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What Is a 4G Network?

A phone using a 4G network.
A tablet using 4G mobile technology.
Article Details
  • Originally Written By: Jason C. Chavis
  • Revised By: G. Wiesen
  • Edited By: Bronwyn Harris
  • Last Modified Date: 11 July 2014
  • Copyright Protected:
    2003-2014
    Conjecture Corporation
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A 4G network is the fourth generation of wireless, mobile communication. The overall goal for the network is to provide a comprehensive and secure network communication solution with much faster data speeds than previous generations. While still in development, the foundations for upgrading from 3G to 4G service started in the early 21st Century as companies began to introduce new technology. New standards such as WiMax and Long Term Evolution (LTE) have been referred to as 4G, though there is some debate regarding their status.

4G Specifications

The specifics of the 4G network are geared toward high-quality service and fast data transfer rates. Priorities for this standard include better reception, with less dropped data, and faster information exchanges. The International Telecommunications Union (ITU), the organization that oversees standards for wireless networks, has stated that substantial improvements to multimedia messaging services, including video services, are required to approve a new generation.

4G requires a data speed transfer rate of at least 100 megabits per second while a user moves at high speeds, such as being on a train, and a one gigabit per second data rate in a fixed position. The ITU also requires fast transfers between networks without service interruption or loss of signal. Phones on a 4G network also need to use Internet Protocol (IP) technology for data transfers through packets, rather than traditional phone methods.

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Progress Toward 4G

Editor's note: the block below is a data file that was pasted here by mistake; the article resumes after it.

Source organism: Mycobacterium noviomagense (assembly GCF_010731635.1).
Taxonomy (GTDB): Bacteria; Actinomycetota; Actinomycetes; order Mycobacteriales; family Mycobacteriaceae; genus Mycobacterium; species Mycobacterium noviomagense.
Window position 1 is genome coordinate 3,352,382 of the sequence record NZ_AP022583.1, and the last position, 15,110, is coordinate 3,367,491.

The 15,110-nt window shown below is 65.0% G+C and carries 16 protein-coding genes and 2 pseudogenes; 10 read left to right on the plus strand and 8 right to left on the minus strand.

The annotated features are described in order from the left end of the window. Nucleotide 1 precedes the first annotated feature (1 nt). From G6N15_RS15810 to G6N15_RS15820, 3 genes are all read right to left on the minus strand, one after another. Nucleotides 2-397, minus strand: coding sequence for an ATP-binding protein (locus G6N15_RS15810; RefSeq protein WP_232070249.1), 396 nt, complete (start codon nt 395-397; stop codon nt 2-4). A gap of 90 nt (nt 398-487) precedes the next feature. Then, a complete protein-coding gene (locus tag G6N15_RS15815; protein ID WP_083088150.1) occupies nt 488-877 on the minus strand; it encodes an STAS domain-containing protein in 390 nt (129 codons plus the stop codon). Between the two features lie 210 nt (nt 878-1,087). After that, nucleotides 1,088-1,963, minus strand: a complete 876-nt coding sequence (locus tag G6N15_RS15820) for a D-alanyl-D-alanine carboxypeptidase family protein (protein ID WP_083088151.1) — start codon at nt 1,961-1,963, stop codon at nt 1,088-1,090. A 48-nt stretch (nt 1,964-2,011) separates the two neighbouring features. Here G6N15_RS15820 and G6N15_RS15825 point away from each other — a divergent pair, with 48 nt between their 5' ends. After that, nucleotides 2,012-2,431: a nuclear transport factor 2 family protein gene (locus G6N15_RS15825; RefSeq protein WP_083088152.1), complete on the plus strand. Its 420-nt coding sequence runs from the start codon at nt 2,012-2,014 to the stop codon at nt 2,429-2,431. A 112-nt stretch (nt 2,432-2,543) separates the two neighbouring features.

A variety of working groups have been established to help develop the 4G network. Early developments toward this technology include WiMax, which is a faster version of wireless data transfer than WiFi® networks. LTE is another technology that improves upon older 3G systems, but neither standard quite fulfills the ITU requirements for data rates.

Both of them have been labeled as 4G networks, however, which has led to some confusion and controversy. As both methods utilize IP packets, and have shown a marked improvement over 3G standards, the ITU has approved their labeling as 4G. This is contingent upon the developers of WiMax and LTE pushing forward to meet the official standards for 4G, which they have continued to do.

Upgrading From 3G to 4G

Overall implementation of the 3G network around the world took nearly a decade. The ITU plans to have the 4G network rolled out to the global market in a much more effective and timely manner. Enhancements made between 2G and 3G required substantial improvements in hardware for mobile devices, while companies developed many smart phones used on 3G networks for compatibility with new 4G standards. However, concerns over stability and security have slowed down some development, as service providers want to ensure they protect their customers' information.